Narrative theory is also helpful as it answers questions relating to other central questions in children’s literature research such as the paratext, which is particularly rich and meaningful in works for children, and the question of metafiction and metadiscourse, which becomes more common and meaningful in children’s literature as they again reveal the contrast of the adult author and child reader in terms of their knowledge, cognitive levels, values, ideologies, or, to use Nikolajeva’s term, aetonormativity, which refers to “adult normativity that governs the way children’s literature has been patterned from its emergence until the present day” (2009, p. 16).


This special issue of Journal of Narrative Theory invites scholars from around the world to contribute to new possibilities in narrative theory that is built on critical discussions of children’s literature, and the application of narrative theory (especially post-classical narrative theory, such as unnatural, cognitive, feminist, and rhetorical narrative theory) in children’s literature. Possible areas of investigation may include, but are not limited to, the following:


  • The adult author, the implied author, and narrative norms in children’s literature
  • Narrators and narration in children’s literature: who tells the story, and for whom?
  • Focalization and narrative voice in children’s literature: who speaks? who sees what? And why/how? Adult authors and child focalizors; the voice of children characters and heteroglossia
  • Child readers as implied readers: Identification Fallacy: Perspective and Subjectivity in Children's Literature; the impossibility of children’s literature
  • Unnatural narrative in children’s literature: anti-mimetic elements or narratives and their role in children’s literature, such as “it narratives”, anthropomorphism, metafiction, post-modern picturebooks, science fiction, hyperreality, etc.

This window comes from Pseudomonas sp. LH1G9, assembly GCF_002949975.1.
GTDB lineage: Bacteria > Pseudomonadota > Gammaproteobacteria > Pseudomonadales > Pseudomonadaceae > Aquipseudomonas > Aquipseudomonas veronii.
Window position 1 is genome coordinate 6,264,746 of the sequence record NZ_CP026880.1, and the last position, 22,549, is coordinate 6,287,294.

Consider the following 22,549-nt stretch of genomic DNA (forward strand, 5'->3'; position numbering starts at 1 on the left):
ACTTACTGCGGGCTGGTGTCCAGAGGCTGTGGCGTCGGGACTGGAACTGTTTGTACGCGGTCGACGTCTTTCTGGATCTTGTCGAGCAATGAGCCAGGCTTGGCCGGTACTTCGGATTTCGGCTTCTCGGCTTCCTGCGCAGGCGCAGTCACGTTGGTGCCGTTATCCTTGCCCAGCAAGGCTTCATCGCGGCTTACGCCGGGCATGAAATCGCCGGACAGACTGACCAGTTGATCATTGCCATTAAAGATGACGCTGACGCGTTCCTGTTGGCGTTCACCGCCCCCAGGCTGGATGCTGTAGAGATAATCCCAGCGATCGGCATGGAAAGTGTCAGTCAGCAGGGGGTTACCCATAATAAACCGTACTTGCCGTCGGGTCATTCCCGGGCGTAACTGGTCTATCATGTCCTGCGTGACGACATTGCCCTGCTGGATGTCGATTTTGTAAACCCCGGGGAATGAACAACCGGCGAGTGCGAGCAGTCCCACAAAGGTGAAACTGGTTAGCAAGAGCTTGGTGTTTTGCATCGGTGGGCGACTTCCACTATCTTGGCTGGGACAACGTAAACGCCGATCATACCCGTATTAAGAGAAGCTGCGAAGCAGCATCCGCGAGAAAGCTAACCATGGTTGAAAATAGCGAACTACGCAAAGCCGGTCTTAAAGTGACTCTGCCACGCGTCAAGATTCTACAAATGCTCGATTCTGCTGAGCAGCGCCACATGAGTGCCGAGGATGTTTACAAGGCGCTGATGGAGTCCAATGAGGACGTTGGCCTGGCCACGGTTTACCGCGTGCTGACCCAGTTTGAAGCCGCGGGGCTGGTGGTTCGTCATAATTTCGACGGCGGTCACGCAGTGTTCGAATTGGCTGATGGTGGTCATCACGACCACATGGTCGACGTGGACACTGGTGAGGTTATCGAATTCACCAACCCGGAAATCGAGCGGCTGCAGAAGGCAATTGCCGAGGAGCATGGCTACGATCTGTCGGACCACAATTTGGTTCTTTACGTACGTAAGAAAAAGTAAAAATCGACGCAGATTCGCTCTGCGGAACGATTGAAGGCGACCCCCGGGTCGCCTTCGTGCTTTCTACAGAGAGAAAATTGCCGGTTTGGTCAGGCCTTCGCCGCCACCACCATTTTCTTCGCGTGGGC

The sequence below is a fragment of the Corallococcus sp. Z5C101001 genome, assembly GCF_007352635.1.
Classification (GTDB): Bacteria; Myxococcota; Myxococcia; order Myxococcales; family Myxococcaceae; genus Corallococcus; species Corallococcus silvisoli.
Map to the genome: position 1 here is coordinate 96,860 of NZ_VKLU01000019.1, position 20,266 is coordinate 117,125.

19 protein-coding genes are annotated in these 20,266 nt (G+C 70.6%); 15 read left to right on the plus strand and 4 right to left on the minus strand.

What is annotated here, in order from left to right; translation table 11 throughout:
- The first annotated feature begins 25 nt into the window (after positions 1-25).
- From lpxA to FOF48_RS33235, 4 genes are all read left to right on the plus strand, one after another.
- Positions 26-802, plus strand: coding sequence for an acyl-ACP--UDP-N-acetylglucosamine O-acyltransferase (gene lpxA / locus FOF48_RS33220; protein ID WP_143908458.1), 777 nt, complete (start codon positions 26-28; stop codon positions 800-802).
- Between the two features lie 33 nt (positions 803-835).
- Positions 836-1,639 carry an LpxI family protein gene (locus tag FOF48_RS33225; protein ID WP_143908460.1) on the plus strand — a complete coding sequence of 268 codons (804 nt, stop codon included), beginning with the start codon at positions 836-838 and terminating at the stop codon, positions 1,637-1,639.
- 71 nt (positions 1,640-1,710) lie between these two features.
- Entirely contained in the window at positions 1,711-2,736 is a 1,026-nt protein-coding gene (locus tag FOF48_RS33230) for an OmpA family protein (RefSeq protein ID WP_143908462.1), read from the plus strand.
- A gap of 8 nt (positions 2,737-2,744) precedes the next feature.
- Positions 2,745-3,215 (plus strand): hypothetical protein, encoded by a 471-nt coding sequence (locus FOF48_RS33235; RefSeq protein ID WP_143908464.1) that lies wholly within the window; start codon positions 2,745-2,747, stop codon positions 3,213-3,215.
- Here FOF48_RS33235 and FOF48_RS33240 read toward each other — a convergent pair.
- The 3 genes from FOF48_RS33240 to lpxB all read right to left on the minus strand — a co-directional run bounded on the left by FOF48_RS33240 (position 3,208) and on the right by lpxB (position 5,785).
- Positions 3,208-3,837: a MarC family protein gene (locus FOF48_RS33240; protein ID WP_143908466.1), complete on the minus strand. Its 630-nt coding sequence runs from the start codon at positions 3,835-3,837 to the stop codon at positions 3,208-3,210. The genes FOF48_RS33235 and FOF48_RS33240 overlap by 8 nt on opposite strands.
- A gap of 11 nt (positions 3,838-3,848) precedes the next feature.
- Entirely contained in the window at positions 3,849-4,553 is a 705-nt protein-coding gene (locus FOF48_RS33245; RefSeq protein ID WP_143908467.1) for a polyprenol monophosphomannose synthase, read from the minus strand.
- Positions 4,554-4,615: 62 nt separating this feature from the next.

• Rhetorical narratology for children’s literature: narrative communications, narrative pressure, narrative distance, and narrative ethics in children’s literature---persuasive, educational and ideological function of children’s literature
  • Cognitive narratology for children’s literature: embedded mental states adjusted for child readers, socio-cognitive complexity, mind-reading and socializing function of children’s literature (“Reading for Learning”), cognitive mapping in children’s literature (fantasy), etc.
  • Feminist narratology: gendered discourse in children’s literature and narrative power; gender and identity construction/subversion; generic conventions in children’s literature and gender
  • Dual narrative progression and dual authorial communication: covert, subversive, and adult-targeted meaning in children’s literature and dual readership
  • Possible worlds for children: how fictional worlds are built, epistemologically, cognitively, and aesthetically in children’s literature, and how are child readers to understand them
  • Paratext in children’s literature: prefaces, covers, illustrations, blurbs, endpapers, gutters… for children
  • Reading Visual Narratives: image analysis of children's picturebooks



Please send your abstract to the guest editor Professor Haifeng Hui (huihf@hust.edu.cn) by September 10, 2022. Email subject: “JNT Special Issue: Narrative Theory and Children’s Literature.” The submission should include an abstract of no more than 300 words, a brief bio (c. 100 words) and 3-5 key words. 


Abstracts due: September 10, 2022;

Completed papers: January 30, 2023;

Publication: Fall 2024.



Works Cited:

Nikolajeva, M. (2009). Theory, post-theory, and aetonormative theory, Neohelicon, 36(1), 13-24.